posted on 19 Mar 2014 10:10 by donnalifts
Bunion Surgery for Runners | Runner's World
I am 72 years old and have been a distance runner for 43 years. I"ve had bunions for the last 25 years. I"ve still been able to train and run races with no pain from the bunions. I am considering bunion surgery at some time in the near future. I think I would prefer to do one bunion at a time, and I realize there will be down time for each foot to heal properly. Currently, I cross train with weights and indoor stationary cycling. I would like to get your advice on surgery recovery and down time from running.
I always think back to what my buddy, Jim (sports med doc in Salt Lake City), says when we talk about surgery, "There is nothing a little surgery cannot make worse."
When it comes to bunions, I take those words of wisdom seriously. The key to your story, from my perspective, is "able to train and run races with no pain from the bunions." If you are able to keep fit and do all your activities without pain, I would forgo surgery until the bunions are limiting your abilities. Bunion surgery is not 100% successful, so if you cannot run, a surgery to potentially give you the potential to run might be worth the risk. However, if you are able to run and the surgery fails, you are left worse off than you started. There is also post-operative down time following bunion surgery that may limit your cross training for several weeks.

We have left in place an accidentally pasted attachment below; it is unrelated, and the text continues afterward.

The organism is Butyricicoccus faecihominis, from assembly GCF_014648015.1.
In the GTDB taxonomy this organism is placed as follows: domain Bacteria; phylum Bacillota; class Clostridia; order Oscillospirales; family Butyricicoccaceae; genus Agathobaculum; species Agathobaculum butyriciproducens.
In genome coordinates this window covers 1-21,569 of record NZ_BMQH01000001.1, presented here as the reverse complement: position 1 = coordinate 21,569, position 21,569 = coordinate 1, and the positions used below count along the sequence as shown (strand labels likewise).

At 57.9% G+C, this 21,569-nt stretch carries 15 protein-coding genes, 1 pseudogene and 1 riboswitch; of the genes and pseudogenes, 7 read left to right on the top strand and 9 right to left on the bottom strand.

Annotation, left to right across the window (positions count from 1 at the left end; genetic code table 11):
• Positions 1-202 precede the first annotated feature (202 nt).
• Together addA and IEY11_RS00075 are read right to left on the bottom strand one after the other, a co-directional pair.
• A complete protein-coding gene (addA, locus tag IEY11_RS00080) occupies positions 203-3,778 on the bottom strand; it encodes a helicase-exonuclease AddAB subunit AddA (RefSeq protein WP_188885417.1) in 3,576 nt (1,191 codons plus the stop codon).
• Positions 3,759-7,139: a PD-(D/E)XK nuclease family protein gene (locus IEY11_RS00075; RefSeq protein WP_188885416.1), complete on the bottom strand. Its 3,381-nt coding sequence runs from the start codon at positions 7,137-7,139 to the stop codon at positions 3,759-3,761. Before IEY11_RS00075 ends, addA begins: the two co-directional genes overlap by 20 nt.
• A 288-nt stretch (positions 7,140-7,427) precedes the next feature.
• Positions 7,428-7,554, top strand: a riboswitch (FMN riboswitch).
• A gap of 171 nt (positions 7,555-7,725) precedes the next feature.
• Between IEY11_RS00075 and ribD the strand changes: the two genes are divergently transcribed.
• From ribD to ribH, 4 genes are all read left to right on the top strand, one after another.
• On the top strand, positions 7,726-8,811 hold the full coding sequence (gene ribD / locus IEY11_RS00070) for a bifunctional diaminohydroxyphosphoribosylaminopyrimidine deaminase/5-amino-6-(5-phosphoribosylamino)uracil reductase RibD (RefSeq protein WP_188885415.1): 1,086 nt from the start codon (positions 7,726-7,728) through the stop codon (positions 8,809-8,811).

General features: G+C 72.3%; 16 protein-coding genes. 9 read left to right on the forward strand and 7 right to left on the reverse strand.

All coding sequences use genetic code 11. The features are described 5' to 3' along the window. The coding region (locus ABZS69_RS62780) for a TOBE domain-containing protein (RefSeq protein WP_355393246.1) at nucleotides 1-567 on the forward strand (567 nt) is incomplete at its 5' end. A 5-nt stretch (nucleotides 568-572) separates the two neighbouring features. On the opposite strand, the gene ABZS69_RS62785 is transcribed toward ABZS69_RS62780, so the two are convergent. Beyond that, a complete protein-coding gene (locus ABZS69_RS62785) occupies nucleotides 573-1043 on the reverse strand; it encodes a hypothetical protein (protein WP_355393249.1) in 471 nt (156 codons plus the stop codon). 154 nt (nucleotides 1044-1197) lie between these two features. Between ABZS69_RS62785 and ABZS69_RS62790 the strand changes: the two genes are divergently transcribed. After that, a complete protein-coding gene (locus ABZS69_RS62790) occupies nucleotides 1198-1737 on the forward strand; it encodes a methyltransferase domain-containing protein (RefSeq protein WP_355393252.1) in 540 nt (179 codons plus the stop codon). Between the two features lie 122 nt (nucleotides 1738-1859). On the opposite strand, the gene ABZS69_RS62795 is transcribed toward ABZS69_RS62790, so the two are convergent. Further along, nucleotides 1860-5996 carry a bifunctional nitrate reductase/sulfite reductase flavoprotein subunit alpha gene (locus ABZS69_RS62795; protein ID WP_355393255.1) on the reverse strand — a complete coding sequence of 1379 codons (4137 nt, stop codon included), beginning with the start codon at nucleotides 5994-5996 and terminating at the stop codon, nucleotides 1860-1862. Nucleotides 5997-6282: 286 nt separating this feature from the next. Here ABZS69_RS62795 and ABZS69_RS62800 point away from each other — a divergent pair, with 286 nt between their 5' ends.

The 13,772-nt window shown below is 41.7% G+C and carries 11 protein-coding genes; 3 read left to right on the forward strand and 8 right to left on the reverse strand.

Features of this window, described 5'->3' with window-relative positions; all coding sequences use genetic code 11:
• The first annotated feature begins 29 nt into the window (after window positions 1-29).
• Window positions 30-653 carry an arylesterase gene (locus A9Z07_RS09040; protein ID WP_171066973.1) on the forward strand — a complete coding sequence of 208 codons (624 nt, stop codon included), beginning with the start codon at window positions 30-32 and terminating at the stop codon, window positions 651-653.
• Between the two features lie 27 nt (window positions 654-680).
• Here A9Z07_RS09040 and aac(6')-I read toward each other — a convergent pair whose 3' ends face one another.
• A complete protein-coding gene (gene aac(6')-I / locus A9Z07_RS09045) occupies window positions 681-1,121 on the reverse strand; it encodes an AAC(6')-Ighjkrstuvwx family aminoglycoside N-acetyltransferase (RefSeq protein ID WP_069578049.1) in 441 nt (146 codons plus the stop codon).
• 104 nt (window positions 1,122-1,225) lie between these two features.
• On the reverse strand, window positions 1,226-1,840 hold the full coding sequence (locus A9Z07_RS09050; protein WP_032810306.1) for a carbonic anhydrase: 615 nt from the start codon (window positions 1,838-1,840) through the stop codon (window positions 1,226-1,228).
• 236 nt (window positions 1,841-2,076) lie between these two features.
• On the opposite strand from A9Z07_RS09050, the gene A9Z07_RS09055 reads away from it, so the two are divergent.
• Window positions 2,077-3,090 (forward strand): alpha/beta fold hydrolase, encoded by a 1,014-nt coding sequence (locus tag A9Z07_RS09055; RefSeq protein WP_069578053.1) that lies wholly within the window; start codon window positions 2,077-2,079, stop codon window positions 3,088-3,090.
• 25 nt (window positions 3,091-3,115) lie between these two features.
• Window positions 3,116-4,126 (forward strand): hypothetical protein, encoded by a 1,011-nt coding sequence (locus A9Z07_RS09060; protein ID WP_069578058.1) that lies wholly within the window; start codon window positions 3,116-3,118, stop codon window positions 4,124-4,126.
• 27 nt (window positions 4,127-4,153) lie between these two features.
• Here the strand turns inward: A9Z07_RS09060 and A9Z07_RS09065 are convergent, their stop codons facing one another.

My wife has bad bunions and she has found great relief from minimalist shoes that accommodate the excessive foot width and allow her to walk-run with no discomfort. For hiking in the mountains, we went to Peter Limmer and Sons in New Hampshire to have boots custom made that would accommodate her foot shape without the pressure points of stock boots and shoes. Wide shoes, deep seated shoes with a full contact orthotic, and sandals that spare the metatarsal heads are other alternatives that work for many with bunions.
I hope this helps.
Happy holidays to all.
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